Winner of an international design competition, the National Museum of Saudi Arabia opened in 1999 to celebrate the centenary of Saudi unification. The primary custodian of the Saudi national heritage and culture, the Museum is a place of learning and discovery, designed to sing out with quiet excitement and inspiration, to kindle pride in the Arab heritage and reverence for Islam.
The Museum’s central design feature is a curved west wall of local limestone that sweeps along Murabba Square and the Palace Garden in a broad welcoming gesture towards Mecca. At sunset, the wall glows with the red of the setting sun, then gradually subsides to welcome the coolness of evening. The visual impact is that of a canyon wall lining a wadi, a reminder of Riyadh’s beginnings as an oasis in the desert.
As an urban design gesture, the curved wall embraces the buildings on the opposite side of the square, including the historic Murabba Palace. All have been inspired by the vernacular Najdi building tradition of simple adobe walls and restrained surface decoration, but the Saudi Arabian National Museum’s contemporary vocabulary of limestone walls and granite detailing sets it apart from its neighbours.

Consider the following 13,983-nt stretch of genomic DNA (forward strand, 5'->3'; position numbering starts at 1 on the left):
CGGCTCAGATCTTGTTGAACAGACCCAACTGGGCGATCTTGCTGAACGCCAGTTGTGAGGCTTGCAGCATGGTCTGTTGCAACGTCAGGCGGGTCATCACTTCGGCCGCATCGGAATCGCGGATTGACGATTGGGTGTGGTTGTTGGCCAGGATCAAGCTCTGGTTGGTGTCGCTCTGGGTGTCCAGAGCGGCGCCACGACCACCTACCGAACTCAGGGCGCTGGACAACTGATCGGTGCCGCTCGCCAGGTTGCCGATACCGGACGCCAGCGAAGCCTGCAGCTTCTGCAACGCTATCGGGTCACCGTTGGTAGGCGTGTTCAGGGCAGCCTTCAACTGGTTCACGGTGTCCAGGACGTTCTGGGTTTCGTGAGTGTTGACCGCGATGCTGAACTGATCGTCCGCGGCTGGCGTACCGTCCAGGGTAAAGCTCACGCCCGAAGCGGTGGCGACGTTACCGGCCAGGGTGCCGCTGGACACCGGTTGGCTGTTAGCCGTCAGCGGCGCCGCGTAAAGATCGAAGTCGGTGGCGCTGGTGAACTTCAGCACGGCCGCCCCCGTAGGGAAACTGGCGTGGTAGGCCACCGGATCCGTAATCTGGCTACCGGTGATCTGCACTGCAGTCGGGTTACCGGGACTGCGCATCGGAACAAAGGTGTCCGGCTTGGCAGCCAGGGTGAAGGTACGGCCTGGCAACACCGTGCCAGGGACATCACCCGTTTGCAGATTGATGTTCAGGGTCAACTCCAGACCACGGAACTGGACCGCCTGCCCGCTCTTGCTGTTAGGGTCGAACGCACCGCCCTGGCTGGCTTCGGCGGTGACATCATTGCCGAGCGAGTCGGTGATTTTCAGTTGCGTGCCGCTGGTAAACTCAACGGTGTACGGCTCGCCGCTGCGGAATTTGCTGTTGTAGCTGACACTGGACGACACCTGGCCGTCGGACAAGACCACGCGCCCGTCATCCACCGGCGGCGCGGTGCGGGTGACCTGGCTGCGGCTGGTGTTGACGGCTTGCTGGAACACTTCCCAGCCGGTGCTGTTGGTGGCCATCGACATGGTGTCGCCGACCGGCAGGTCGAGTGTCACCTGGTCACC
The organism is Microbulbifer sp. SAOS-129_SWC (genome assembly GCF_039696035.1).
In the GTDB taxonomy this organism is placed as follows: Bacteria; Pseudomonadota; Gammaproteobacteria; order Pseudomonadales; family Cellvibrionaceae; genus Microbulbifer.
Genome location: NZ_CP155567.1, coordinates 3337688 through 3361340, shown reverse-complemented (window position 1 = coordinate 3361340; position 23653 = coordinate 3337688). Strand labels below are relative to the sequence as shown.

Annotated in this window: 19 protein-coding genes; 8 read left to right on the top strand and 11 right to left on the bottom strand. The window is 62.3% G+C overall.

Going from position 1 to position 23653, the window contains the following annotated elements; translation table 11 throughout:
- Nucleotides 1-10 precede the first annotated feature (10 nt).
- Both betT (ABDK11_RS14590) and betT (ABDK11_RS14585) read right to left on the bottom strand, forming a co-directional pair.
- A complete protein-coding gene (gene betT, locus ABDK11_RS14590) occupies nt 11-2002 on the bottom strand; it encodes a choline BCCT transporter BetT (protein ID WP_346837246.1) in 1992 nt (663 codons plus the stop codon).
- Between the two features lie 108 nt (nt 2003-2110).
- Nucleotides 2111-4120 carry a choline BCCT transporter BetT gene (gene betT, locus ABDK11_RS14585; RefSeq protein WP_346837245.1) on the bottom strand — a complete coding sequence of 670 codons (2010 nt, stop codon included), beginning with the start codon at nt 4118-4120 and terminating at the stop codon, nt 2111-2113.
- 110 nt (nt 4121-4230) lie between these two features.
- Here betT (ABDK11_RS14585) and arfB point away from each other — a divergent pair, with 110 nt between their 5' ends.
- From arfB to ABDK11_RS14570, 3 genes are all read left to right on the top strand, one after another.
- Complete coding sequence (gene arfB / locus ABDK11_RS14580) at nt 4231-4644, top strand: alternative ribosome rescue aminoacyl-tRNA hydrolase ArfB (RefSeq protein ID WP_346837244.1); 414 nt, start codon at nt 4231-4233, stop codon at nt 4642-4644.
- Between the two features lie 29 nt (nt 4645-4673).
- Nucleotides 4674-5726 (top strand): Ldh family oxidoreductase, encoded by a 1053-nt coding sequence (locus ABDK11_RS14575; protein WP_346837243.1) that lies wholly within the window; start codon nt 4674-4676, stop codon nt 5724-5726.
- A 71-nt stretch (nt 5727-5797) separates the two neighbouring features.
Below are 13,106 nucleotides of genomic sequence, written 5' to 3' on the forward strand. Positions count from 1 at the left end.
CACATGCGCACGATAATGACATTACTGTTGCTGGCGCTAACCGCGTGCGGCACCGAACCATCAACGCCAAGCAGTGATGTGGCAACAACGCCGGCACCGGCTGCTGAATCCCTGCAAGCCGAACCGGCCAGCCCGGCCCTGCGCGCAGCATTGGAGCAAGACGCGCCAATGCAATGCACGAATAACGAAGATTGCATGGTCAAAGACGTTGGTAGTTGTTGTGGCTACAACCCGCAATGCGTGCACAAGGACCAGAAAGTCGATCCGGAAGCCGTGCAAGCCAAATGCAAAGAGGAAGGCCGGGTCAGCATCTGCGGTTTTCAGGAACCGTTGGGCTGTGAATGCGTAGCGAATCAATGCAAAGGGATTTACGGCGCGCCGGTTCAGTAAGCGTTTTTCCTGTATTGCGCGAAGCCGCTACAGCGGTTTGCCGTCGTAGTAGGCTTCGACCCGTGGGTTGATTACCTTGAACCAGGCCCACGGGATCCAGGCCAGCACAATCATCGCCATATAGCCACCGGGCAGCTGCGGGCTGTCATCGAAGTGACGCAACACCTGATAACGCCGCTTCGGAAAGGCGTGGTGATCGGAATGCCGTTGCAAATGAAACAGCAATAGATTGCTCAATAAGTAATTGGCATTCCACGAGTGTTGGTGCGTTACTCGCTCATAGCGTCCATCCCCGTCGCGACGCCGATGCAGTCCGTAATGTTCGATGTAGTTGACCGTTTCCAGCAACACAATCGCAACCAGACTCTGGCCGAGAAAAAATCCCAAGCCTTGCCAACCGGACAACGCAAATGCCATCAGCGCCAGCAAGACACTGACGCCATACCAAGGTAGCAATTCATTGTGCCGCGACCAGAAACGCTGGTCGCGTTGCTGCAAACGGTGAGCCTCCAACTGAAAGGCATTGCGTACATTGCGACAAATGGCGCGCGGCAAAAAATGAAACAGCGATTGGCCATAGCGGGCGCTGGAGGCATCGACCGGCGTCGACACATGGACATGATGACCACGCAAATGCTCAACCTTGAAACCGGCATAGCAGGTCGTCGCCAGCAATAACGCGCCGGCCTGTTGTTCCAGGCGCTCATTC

MTA and our collaborators completed the entire project in 30 months, including the building, collection and exhibits. The museum’s success helped to open Saudi Arabia to international travel and was a major factor in UNESCO designating Riyadh as “cultural capital of Arab world.”